Pests: Weeding Out Threats In Your Garden

First things first: it’s important to know that just seeing a bug doesn’t mean you have a problem; pest in an organic garden is only normal. But there are times that one bug becomes two, and then ten, until suddenly you have an infestation that’s completely out of your control. At this point, you’re allowed to worry a little bit, but not too much. Be calm, observe the insects, find out what kind of damage they’re causing/will cause, and then properly consider your course of action.

Among the most common pests that will bug your garden are ants, aphids, armyworms, cabbage worms, grasshoppers, slugs and snails, pillbugs, spider mites, whiteflies, thrips, and all sorts of beetles.

Controlling these pests the organic way has a number of benefits. First, the use of chemical pesticides can cause a number of diseases and other health problems, including but not limited to infertility, birth defects, cancer, allergies, encephalitis and even lymphoma. Aside from that, chemical-based pesticides can damage the water, soil, air, and other animals as well.

Not to mention that pesticides can pack a hard punch to your wallet. There are significantly cheaper alternatives which you can easily get from your kitchen.

You can manage your organic garden by paying particular attention to your plants themselves. Do some research and find out how specific insects affect different plants. The asparagus beetle, for instance, can be quite damaging to cultivated asparagus. So it’s important to know what pests pose the biggest threat to your garden specifically.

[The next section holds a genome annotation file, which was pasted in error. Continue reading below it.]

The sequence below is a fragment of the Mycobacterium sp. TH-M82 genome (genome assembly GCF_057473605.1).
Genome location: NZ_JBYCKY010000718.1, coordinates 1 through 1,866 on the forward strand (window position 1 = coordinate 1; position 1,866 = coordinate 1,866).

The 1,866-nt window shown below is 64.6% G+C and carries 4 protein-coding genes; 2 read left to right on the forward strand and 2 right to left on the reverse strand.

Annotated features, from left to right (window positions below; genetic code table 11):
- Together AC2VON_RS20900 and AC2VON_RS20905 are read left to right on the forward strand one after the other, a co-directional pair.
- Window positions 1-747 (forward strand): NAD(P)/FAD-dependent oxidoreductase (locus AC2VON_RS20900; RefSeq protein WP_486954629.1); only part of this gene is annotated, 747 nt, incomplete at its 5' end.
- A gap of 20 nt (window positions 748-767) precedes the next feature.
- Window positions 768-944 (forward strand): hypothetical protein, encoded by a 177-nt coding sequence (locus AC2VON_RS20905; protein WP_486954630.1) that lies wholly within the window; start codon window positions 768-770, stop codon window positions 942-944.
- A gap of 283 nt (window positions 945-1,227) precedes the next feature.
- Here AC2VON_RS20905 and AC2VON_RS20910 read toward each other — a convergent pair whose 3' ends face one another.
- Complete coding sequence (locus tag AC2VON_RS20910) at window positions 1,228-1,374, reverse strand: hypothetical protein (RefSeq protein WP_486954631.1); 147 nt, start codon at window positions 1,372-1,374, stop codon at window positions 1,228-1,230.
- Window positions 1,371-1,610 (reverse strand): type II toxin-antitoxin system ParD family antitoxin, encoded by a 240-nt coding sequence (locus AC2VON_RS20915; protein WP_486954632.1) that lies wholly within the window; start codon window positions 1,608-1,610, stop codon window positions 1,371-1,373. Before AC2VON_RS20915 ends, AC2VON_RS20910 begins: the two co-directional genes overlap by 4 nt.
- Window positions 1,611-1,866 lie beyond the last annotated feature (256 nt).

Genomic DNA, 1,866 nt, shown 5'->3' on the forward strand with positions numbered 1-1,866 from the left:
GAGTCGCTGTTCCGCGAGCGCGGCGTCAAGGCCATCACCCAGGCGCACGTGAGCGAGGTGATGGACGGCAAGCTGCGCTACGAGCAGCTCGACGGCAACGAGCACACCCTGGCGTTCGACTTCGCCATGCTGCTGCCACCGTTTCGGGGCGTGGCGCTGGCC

Also, a tip that most organic farmers give is to plant native varieties as much as possible. Native plant species usually have their own systems to repel common pests. By planting local varieties, you’ll have a bigger success rate when harvest time comes to an end.

It’s also a good idea to mix plants species among other varieties. Each plant has their own unique abilities to protect themselves from the onslaught of pests. By placing them in the same area, they’ll be able to help each other out when pests start invading their turf.

Healthy soil is extremely important as well. Studies have found that healthy soils attract fewer pests. You can achieve and maintain a healthy soil by crop rotation, adding of compost, or other animal or plant based fertilizers like manure.

You can also time your planting season to avoid the weeks or months where the bugs are at their worst.

Be aware that there are ‘friendly’ bugs out there that will actually help control the other pests. Ladybugs and ground beetles are both very helpful in that respect. If you use chemical fertilizers, the good bugs will also get caught in the crossfire.

Again, pests are a super common and completely normal problem to come across in your gardening ventures. If it hasn’t happened to you yet, it probably will eventually, and you need to be prepared to deal with it properly. And be prepared to get your hands a little dirty too- after all, hard work reaps the best rewards doesn’t it?

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